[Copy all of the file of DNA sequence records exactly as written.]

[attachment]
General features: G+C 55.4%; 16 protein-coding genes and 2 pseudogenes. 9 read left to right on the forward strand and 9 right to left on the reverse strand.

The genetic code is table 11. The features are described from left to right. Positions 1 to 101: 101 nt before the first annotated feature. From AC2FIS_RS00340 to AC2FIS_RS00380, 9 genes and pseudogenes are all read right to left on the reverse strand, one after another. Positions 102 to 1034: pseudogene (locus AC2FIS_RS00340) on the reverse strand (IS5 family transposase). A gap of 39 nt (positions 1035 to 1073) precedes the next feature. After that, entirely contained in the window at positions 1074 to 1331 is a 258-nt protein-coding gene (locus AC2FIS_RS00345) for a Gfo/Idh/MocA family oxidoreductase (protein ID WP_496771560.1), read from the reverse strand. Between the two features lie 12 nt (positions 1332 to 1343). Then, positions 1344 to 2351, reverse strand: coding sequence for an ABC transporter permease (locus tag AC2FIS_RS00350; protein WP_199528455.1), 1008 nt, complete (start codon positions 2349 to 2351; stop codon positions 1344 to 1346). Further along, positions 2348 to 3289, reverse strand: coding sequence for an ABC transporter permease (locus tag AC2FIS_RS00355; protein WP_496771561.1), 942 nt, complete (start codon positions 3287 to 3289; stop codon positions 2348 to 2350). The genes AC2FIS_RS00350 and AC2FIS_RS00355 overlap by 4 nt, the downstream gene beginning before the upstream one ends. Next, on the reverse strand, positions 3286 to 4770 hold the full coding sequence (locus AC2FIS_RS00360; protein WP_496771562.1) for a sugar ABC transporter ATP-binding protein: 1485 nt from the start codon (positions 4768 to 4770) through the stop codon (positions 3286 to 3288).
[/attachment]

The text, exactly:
General features: G+C 55.4%; 16 protein-coding genes and 2 pseudogenes. 9 read left to right on the forward strand and 9 right to left on the reverse strand.

The genetic code is table 11. The features are described from left to right. Positions 1 to 101: 101 nt before the first annotated feature. From AC2FIS_RS00340 to AC2FIS_RS00380, 9 genes and pseudogenes are all read right to left on the reverse strand, one after another. Positions 102 to 1034: pseudogene (locus AC2FIS_RS00340) on the reverse strand (IS5 family transposase). A gap of 39 nt (positions 1035 to 1073) precedes the next feature. After that, entirely contained in the window at positions 1074 to 1331 is a 258-nt protein-coding gene (locus AC2FIS_RS00345) for a Gfo/Idh/MocA family oxidoreductase (protein ID WP_496771560.1), read from the reverse strand. Between the two features lie 12 nt (positions 1332 to 1343). Then, positions 1344 to 2351, reverse strand: coding sequence for an ABC transporter permease (locus tag AC2FIS_RS00350; protein WP_199528455.1), 1008 nt, complete (start codon positions 2349 to 2351; stop codon positions 1344 to 1346). Further along, positions 2348 to 3289, reverse strand: coding sequence for an ABC transporter permease (locus tag AC2FIS_RS00355; protein WP_496771561.1), 942 nt, complete (start codon positions 3287 to 3289; stop codon positions 2348 to 2350). The genes AC2FIS_RS00350 and AC2FIS_RS00355 overlap by 4 nt, the downstream gene beginning before the upstream one ends. Next, on the reverse strand, positions 3286 to 4770 hold the full coding sequence (locus AC2FIS_RS00360; protein WP_496771562.1) for a sugar ABC transporter ATP-binding protein: 1485 nt from the start codon (positions 4768 to 4770) through the stop codon (positions 3286 to 3288).